Tech is overflowing with creative and hypermotivated people who do a lot of pretty incredible things. But they can be counted on to do some pretty silly things, too - which is lucky for us, since high-profile pratfalls are part of what makes this industry fun to watch.
Certainly 2008 had no shortage of silly goings-on.
Microsoft advertising: Down the rabbit hole
I think Microsoft's marketing and advertising people took a vow last New Year's Eve to spend all of 2008 on acid. First the "Mojave" campaign, in which the company introduced people to the coolest parts of Vista under a different name ("Mojave") and recorded the results (people liked the Mojave demo).
Then the publicity trust enlisted Jerry Seinfeld to star in a series of truly strange commercials that had almost nothing to do with computers or anything else. I admit to enjoying them (exactly for their weirdness), but Microsoft clipped short its arrangement with Seinfeld after making only two spots. (Seinfeld earned $10 million for his efforts.)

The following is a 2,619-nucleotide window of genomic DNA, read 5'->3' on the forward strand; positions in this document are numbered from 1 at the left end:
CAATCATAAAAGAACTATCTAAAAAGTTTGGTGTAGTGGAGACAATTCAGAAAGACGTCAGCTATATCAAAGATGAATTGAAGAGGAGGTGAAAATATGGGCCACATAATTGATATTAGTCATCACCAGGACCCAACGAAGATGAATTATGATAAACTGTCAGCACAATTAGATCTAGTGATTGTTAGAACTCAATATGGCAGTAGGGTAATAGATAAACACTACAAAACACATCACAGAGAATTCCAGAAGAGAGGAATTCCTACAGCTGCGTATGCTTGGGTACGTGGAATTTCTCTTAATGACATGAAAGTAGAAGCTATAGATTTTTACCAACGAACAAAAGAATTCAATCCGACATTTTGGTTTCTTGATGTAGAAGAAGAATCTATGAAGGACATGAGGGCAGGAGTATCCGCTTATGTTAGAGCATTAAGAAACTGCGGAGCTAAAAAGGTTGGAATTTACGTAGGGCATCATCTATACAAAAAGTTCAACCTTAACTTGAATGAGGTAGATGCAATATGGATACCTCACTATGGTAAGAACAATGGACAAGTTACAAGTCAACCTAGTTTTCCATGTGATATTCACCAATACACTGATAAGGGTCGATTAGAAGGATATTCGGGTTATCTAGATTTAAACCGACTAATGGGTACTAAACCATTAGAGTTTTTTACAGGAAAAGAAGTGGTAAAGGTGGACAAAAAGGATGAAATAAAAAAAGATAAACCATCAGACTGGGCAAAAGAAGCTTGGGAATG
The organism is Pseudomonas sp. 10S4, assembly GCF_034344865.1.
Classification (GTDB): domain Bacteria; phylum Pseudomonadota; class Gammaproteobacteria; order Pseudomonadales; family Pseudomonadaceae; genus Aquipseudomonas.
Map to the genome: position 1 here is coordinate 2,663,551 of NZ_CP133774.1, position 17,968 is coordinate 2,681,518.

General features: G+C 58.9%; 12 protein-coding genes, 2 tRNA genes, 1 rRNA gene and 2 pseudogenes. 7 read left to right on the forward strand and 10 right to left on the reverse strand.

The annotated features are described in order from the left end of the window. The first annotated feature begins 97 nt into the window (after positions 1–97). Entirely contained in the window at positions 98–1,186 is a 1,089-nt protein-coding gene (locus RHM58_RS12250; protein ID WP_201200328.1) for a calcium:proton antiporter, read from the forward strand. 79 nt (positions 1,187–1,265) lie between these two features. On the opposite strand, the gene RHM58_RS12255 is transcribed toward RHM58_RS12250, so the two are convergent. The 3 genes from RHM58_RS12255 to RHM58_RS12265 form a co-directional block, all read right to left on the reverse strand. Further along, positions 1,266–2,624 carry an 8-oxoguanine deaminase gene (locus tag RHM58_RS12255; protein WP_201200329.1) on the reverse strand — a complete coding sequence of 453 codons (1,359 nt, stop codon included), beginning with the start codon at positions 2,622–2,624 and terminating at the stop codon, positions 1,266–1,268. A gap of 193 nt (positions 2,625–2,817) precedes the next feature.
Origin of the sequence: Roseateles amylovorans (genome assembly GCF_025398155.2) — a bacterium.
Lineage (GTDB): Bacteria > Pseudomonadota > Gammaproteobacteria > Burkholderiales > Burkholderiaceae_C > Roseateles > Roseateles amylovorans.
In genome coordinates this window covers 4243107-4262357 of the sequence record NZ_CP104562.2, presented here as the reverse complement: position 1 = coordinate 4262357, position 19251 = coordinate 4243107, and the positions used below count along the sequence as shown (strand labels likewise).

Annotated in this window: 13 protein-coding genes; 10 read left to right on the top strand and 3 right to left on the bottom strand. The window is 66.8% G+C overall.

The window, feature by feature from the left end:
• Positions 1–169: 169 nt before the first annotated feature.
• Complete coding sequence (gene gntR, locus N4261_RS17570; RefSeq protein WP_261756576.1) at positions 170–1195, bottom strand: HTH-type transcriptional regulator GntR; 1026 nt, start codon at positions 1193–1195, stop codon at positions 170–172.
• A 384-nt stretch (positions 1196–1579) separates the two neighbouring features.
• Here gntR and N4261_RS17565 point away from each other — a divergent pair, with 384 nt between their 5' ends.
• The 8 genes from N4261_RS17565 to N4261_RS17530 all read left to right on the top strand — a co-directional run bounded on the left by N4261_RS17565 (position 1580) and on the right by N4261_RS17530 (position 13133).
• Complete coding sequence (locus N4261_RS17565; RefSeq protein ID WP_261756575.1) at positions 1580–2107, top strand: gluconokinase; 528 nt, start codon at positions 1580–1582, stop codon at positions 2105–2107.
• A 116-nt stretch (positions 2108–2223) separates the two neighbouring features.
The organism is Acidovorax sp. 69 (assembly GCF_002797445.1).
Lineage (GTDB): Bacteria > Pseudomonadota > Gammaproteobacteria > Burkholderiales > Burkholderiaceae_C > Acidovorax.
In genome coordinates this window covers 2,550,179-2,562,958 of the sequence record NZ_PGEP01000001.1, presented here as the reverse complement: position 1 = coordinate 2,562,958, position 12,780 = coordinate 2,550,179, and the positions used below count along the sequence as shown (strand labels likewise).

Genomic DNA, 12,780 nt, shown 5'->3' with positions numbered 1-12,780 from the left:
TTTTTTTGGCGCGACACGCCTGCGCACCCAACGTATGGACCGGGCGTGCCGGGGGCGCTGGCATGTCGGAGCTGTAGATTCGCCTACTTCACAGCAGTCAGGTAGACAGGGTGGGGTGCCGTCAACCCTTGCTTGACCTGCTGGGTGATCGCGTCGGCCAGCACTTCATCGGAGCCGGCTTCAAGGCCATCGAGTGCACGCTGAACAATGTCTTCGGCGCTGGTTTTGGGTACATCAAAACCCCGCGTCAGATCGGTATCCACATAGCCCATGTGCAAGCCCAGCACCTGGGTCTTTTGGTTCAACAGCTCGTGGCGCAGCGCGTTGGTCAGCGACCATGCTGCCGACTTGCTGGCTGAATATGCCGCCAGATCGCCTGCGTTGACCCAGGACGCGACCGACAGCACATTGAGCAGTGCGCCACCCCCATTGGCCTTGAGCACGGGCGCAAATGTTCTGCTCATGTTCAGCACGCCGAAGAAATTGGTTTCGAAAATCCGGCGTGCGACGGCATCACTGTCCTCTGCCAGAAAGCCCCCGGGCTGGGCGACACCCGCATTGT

The company's next big thing was the "I'm a PC" campaign, whose main message seems to be "See, really hip, creative people who do wacky things for a living use PCs, too, not just Apples." Campaign cost: $300 million.
All of these ads are defences against Apple's gains toward winning the hearts and minds of the computer-buying public, though Microsoft still controls a huge share of the consumer OS market, and an even greater share of the business market.
Hey Microsoft: Spend 2009 sober; take your massive advertising budget and use it to hire the software design people you need to bring your OS back to the top of the heap.
Rumours of Steve's death...
On October 3, some genius started a bogus rumour on the micro-blogging site Twitter that Apple's Steve Jobs had suffered a severe heart attack and had been rushed to a hospital.
The "news" spread like wildfire on Twitter and elsewhere, bringing panic to many in the tech industry, and causing Apple stock to take a dive before quickly recovering. All in all, it was a bad day for "citizen journalism."
'New Facebook' angers many, No 'Facebook Classic' in sight
Social networking site Facebook got many of its members' undies in a twist earlier this year when it revamped the design of its front page. Numerous groups with cheery names like "New Facebook Blows" sprang up almost overnight, and the biggest of these, "Petition Against the 'New Facebook'," attracted more than a million members.
With the new design, users have to click a couple of times to get to their beloved Facebook apps. The old design had all of the apps listed in a prominent vertical menu on the home page. For a while Facebookers could choose the design they preferred, but the service eventually deactivated the old version.